the base of the fingers, which included a couple of inches of what had
been the hand. What made the object undeniably the third and fourth
fingers of a human hand were the two nails, yellowish and short and
looking small because of the swollen flesh." When the victim is
identified and his murderer found, the friends agree to bury their
secret. No judgment is required. In this artist's work, there are crimes
but little punishment.
If there are murders throughout these stories there are also suicides,
that particular form of murder where the victim and perpetrator are one.
A young actor faced with the death of his mentor attempts suicide.
"Simon rubbed his palms together, breathed deeply, and felt himself
smiling. He was happy, in a quiet and important way." A businessman
faced with exposure of murder calmly puts a gun barrel to his mouth. A
widow returns from helping a neighbor: "Somehow she knew she was going
to die that night. It was a calm and destined sensation. She might have
died, she thought, if she had merely gone to bed and fallen asleep. But
she wished to make sure of it, so she took a single-edged razor blade
from her shelf of paints in the kitchen closet--the blade was rusty and
dull, but no matter--and cut her two wrists at the bathroom basin." A
French woman, disappointed in her quest to befriend her favorite English
novelist, steps into traffic. "Odile had wanted to injure herself,
perhaps kill herself, though she had realized this only a few seconds
before she leapt into the taxi's path."
Like the guiltless and unpunished murders, suicide is an action that
exists wholly apart from everything else in the character's life, a
psychic event with its own volition entirely, available to the happy and
miserable alike. Highsmith's characters don't mourn death, they erase
it; they don't repress bad memories, they expunge them completely; and
when they do express the profound miseries that motivate them, they do
so in ways that mean nothing to them--through murders they don't
understand, acts of cruelty that seem unmotivated (precisely, in fact,
like the animals of the beastly murders).
In this placid coexistence of guilt, self-destruction and the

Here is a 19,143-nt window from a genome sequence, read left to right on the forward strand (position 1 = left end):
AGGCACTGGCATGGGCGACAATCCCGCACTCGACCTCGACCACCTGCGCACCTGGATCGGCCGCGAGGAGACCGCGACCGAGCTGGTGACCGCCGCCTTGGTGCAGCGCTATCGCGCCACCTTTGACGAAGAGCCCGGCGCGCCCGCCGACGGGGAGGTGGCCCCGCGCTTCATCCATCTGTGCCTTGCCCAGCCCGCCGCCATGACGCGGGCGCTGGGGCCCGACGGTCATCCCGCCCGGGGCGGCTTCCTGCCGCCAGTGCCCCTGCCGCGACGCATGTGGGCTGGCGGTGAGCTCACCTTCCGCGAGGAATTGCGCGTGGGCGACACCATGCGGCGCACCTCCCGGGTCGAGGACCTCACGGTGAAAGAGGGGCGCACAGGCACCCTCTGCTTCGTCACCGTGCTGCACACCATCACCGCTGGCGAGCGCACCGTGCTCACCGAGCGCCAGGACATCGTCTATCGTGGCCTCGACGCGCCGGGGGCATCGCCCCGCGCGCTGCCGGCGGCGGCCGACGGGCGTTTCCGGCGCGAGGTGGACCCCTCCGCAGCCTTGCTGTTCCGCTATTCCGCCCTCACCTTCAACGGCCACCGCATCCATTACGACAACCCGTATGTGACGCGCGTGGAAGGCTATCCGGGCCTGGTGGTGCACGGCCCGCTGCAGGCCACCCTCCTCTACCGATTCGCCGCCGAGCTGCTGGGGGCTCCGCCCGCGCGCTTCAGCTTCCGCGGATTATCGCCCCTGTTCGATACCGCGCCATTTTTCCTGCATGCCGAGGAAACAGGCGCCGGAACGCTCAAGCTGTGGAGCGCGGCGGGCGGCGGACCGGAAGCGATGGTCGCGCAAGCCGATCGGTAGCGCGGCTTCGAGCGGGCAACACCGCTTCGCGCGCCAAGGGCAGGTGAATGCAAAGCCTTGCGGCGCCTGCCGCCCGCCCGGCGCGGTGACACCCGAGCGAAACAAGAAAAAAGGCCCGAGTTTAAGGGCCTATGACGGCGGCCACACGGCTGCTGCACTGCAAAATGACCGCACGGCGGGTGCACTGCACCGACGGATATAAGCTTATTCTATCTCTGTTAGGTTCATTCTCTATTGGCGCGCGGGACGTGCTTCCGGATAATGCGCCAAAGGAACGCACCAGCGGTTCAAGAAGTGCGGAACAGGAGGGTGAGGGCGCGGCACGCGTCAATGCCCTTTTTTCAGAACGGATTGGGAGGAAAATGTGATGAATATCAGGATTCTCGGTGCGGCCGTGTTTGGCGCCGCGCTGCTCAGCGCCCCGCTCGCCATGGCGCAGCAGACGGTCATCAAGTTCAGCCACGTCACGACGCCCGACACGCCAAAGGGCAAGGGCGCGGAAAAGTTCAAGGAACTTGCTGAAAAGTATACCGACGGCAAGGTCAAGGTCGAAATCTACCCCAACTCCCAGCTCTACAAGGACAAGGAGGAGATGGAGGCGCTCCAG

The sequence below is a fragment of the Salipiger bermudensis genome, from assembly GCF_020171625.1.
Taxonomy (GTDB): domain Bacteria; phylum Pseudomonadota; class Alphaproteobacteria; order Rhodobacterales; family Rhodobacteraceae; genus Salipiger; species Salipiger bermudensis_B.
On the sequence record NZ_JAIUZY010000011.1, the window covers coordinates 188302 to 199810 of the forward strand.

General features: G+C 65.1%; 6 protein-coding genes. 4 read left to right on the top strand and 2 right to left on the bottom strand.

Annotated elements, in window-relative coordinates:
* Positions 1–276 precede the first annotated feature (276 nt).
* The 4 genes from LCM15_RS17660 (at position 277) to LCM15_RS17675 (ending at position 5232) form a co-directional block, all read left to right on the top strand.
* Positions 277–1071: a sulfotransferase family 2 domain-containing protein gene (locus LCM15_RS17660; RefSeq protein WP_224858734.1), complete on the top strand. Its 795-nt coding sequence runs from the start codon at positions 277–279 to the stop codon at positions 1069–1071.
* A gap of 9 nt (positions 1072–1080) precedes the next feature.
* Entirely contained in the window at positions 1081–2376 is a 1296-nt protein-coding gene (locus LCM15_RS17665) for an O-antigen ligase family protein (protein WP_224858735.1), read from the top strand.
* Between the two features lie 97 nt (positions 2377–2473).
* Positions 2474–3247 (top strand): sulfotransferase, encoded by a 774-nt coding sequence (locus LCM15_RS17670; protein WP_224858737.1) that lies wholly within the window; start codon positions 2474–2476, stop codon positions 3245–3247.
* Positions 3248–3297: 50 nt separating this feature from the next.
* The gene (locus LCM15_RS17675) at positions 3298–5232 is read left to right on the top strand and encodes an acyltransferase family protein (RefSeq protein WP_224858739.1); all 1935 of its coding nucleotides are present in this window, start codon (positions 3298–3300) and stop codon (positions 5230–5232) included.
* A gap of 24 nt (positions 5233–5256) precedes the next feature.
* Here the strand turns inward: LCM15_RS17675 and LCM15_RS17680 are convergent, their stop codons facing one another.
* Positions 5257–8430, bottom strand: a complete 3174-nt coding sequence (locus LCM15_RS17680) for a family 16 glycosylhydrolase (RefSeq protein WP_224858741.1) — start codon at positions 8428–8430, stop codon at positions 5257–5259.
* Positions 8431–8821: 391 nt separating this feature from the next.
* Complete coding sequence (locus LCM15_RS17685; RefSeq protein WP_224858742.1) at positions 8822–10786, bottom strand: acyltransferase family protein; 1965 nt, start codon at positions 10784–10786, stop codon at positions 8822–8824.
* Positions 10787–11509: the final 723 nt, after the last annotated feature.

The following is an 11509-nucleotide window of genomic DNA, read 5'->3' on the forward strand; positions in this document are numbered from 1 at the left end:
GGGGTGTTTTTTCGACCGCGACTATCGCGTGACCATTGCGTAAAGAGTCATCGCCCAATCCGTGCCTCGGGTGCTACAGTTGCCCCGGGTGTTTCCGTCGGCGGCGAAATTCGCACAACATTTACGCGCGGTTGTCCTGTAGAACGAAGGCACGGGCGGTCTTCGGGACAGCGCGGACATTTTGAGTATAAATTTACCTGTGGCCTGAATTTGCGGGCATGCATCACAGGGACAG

everydayness of consciousness hides the key to Highsmith's deep
strangeness: Her characters are, nearly to a one, psychotic rather than,
as is more familiar to readers, neurotic. Their guilt exists within
their psyches with complete self-containment, allowing for none of the
familiar "acting out" we're used to. There can be none: In
psychosis--for example, in multiple personality disorder--the mind is
perfectly divided, with the more normal portion of awareness having no
access whatever to the pathological, none of the little hints and signs,
interpretable dreams, recurrent guilts or other mental mechanics of
neurosis. "It was as if she had an unsolvable mystery within her.... She
didn't ever dream about the murder...in fact, she often thought it might
be better if she did dream about it."
Highsmith was a relentless opponent of aestheticized "style" in her
writing, and although she was capable of great lyricism, she employed it
very rarely. The result is a prose style that absorbs none of the shock
of what it describes, a diction that refuses to relegate horror to a
genre--noir, horror, mystery--where it would be, at least to some
degree, detoxified. Her universe only occasionally ventures out of the
determinedly middle class; her characters--engineers, bankers, writers,
academics, accountants--only occasionally are found outside a rigorously
defined normalcy, rendered all the more strange by her European exile,
which left them all, in speech and attitudes, stuck in the past.
That makes it tempting to think that Highsmith's underlying artistic
agenda is to uncover the horror of the normal. She does do that, but
what she's really after--and she goes after it in virtually every single
one of her books--is the normality of horror. What Highsmith wants to
tell us is that it's not the horrible violence we share with animals but
our ambivalent guilt, which is unique to us, that is truly strange. And
what she wants to tell us is that our denial--not mere repression but
outright denial--of the horror implicit in being human is universal.
Why, then, has Highsmith always been such a marginal figure in American
literature? The problem--and it's a huge one--Highsmith poses to her
critics and publishers is the unflinching harshness of her Gothic
palette, her restriction to such a limited and depressing range of human
experience. Because, as the Colombian novelist Santiago Gamboa puts it,
a novel is not part of our bibliography but rather our biography: A good
novel becomes nothing less than part of our experience of life's
possibilities. We may not individually have been fugitive female
anti-Vietnam War activists. Marge Piercy, however, supplies that portion
of life's possibility for us. We may not have been Palestinians angrily
confronting Israeli border guards, nor indeed Israeli soldiers
ambivalently policing Palestinians. Amy Wilentz insures that careful
readers know quite exactly what it is to be both. It is this act of
identification with an impossible other and their experience that makes
writing and reading, in the Mexican novelist Paco Ignacio Taibo II's
view, fundamentally subversive acts--no one who has been Anne Frank, he
points out, can be a Nazi.
When, therefore, a writer creates a universe too restricted in the
possibilities of human experience, a universe that concentrates too
deeply on the sad, there seems some bad faith about it, as if the writer
is misleading us in our growing conception of the world. To read